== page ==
As Consult’s and Cert’s primary focus is to avoid harm through the reduction of errors in medical imaging, both programs also could meet the definition for Category 3 dedicated to activities that “[i]mprove patient safety, reduce medical errors, and lower infection and mortality rates” through “the appropriate identification and use of best clinical practices to avoid harm.” The programs utilize a comprehensive program to identify the best clinical practices in imaging and radiation oncology.

Finally, in order for all of Consult’s and Cert’s activities to qualify as QI activities, none of the programs’ activities can be of the type excluded from QI by the MLR. Consult and Cert activities do not appear to be in any of the excluded activities.

Site™

Facility Assessment and Data Warehousing

Helps establish and enforce technical standards that ensure safety and quality among contracted providers.

Site could potentially meet all of the four components of the general definition of QI activities, satisfy Category 3, and not fall within any of the activities excluded from QI activities.

HealthHelp’s Site program could meet the first and fourth components of the general definition of QI activities by allowing an insurer to establish and enforce outpatient-imaging standards that are based upon evidence-based medicine. Site collects more than 100 fields of data that measure, among other things, the safety and quality performance of a facility. These performance measures are based upon HealthHelp’s clinical review criteria that are based upon current peer-reviewed medical literature, regionally accepted practice protocols, and guidelines established by relevant medical associations.

When a facility does not meet the safety and quality criteria they are, by definition, not bringing about desired health outcomes. Site is designed to make recommendations to underperforming facilities in order to improve the quality and safety of the care they deliver. In most cases, facilities voluntarily make the recommended changes to adhere to the Site safety and quality protocol. However, if a facility does not implement the Site recommendations, in most cases, the issuer client will exclude that facility from its network. By increasing the safety and quality of the facilities in an issuer client’s network, either through adherence with the Site criteria or through exclusions of underperforming facilities, the Site program increases the likelihood of desired health outcomes, thus satisfying the second component of the general definition.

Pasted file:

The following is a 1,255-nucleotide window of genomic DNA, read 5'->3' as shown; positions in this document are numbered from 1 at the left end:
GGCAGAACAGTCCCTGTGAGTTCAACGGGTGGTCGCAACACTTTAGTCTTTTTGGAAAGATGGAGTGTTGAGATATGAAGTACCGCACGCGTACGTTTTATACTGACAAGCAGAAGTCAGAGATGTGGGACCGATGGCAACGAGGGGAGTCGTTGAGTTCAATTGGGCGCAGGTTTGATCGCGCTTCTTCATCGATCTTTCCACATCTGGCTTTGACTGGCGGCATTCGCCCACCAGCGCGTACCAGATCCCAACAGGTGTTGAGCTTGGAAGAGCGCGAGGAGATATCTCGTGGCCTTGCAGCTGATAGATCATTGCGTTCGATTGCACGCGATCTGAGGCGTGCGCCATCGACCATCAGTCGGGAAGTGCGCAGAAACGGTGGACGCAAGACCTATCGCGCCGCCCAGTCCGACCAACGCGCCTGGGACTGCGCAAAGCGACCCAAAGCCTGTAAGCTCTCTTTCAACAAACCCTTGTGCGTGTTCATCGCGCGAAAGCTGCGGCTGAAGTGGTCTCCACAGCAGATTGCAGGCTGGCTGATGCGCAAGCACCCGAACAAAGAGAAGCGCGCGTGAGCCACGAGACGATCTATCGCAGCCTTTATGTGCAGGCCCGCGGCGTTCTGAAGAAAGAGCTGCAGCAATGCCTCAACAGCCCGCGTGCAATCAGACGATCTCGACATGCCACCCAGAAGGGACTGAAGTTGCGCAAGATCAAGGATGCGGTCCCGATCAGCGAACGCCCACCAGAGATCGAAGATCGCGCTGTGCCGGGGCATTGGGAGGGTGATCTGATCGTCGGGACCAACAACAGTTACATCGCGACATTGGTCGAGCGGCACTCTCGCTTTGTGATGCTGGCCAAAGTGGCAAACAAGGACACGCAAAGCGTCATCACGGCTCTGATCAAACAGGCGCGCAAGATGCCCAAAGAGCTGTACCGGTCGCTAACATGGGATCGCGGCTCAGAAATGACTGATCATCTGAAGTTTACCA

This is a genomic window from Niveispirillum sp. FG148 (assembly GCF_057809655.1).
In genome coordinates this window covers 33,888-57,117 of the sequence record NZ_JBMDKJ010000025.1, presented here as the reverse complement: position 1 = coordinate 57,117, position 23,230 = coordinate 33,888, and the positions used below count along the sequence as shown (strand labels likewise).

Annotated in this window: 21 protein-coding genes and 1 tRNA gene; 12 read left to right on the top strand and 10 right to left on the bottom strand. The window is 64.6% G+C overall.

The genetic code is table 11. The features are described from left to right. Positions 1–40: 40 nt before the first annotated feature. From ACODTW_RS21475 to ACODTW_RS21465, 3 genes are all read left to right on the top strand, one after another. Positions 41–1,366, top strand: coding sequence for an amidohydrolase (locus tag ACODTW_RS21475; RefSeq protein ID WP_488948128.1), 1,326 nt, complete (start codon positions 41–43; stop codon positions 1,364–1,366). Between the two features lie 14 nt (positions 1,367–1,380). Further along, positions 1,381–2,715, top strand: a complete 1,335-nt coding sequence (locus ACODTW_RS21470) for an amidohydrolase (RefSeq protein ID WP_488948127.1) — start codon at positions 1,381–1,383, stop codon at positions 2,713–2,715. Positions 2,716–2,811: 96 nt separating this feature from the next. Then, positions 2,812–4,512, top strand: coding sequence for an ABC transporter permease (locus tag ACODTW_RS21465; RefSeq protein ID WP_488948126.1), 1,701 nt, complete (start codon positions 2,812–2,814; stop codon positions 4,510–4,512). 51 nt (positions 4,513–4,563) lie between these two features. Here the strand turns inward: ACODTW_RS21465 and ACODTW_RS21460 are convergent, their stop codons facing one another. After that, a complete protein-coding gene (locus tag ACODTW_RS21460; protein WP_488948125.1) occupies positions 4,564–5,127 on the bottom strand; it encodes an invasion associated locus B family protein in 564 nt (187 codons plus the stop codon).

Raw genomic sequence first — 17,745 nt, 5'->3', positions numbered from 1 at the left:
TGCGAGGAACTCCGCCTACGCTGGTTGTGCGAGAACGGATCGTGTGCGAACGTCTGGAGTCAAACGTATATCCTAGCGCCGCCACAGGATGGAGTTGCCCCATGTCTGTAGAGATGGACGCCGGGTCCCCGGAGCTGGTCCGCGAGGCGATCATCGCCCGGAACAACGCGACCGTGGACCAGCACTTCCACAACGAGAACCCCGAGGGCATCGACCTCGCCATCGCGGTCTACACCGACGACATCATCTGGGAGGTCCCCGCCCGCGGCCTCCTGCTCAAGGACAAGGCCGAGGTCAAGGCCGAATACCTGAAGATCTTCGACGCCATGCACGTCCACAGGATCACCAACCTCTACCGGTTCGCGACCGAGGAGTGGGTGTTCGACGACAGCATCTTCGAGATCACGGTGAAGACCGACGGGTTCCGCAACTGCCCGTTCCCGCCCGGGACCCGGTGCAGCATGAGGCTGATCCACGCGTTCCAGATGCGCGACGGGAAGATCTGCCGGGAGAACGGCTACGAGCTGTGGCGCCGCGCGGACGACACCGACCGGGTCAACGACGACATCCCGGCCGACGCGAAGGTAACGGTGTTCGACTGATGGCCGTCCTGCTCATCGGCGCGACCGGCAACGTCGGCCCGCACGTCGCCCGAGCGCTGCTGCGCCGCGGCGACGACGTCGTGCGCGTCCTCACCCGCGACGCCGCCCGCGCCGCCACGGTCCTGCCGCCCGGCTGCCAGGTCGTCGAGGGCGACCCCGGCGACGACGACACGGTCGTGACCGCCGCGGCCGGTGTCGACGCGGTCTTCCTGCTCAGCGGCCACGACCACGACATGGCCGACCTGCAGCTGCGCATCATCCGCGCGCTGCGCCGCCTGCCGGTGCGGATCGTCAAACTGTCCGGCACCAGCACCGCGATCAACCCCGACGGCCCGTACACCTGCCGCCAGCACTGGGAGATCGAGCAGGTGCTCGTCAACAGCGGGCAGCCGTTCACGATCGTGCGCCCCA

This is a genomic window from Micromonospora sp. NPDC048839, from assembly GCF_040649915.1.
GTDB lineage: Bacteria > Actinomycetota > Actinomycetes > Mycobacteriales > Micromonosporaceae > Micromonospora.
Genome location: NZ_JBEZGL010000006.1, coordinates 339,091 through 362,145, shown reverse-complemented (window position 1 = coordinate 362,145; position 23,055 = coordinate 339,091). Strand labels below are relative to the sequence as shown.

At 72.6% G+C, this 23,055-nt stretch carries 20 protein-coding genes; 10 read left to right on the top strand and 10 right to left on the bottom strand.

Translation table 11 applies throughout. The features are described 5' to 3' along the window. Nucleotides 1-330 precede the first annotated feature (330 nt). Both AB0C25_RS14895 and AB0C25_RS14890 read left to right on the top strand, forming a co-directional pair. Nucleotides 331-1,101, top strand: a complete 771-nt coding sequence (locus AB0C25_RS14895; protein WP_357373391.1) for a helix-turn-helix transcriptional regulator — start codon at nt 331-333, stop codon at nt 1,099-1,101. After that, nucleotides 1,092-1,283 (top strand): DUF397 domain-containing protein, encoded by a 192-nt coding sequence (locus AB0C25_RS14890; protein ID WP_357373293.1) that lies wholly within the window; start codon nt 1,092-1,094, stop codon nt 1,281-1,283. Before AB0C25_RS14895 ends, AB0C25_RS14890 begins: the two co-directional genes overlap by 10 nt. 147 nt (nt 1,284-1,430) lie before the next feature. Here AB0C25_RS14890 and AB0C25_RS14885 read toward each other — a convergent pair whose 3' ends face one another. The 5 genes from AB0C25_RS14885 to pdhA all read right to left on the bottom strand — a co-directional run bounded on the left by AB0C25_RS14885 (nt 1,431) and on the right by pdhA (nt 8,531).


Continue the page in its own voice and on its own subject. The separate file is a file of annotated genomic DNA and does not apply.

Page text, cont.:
The results of the Site program can be objectively verified and measured. Site is an on-going process where the safety and quality measures of the various facilities are updated constantly. When a facility is underperforming on a particular measure, the Site program provides recommendations to the facility to bring performance based on that measure in line with HealthHelp’s safety and quality criteria. As the quality and safety measures are tracked, the results can be both measured and verified by comparing the quality and safety data over time.

The third component of the general definition of QI activities requires that activities “[b]e directed toward the individual enrollees or incurred for the benefit of specified segments of enrollees.” The MLR provides guidance on the scope of this requirement by specifying that an activity must be directed toward “identified segments of issuer’s enrollees” in order for “population directed” activities to meet this component. As a result, in order to meet this component, the Site program would need to be directed toward “identified segments of the issuer’s enrollees.” The program activities are directed toward an identifiable group of enrollees, namely those enrollees who have been prescribed radiation treatments. Issuer clients use the Site program to ensure that the facilities performing imaging and radiation oncology procedures on the issuer client’s enrollees meet specified quality and patient safety standards. Therefore, Site’s activities could be characterized as being directed toward an issuer client’s enrollees who receive radiation treatments.

Site’s primary focus is to avoid harm by ensuring facilities are meeting quality and safety standards and, therefore, the program could potentially meet the definition for Category 3: dedicated to “activities that improve patient safety and reduce medical errors” through the “appropriate identification and use of best clinical practices to avoid harm.”

Furthermore, the program is based upon best clinical practices through its utilization of a comprehensive data set of more than 100 data fields to determine whether a facility is meeting safety and quality standards. The Site quality and safety criteria is continually updated by a team of nationally recognized specialists and based upon relevant sources of peer-reviewed medical literature and major medical association guidelines.

Finally, in order for all of the Site program activities to qualify as QI activities, none of Site’s activities can be of the type excluded from QI activities. The IFR excludes “provider credentialing” activities from activities that qualify as QI activities for purposes of the MLR. However, Site typically is not incorporated as part of the issuer client’s larger provider credentialing program. In recent correspondence, NAIC regulators confirmed that, if Site is merely a component of the underlying provider-credentialing program, then it is excluded from the definition of QI activities. However, according to the NAIC, if Site is utilized in a way that is independent of the provider-credentialing program, it may be included as QI activities. In such instances, Site could potentially avoid exclusion as a provider- credentialing activity.

Direct™

Procedure Scheduling

Steers services to high quality, less expensive, accessible, and convenient in-network providers.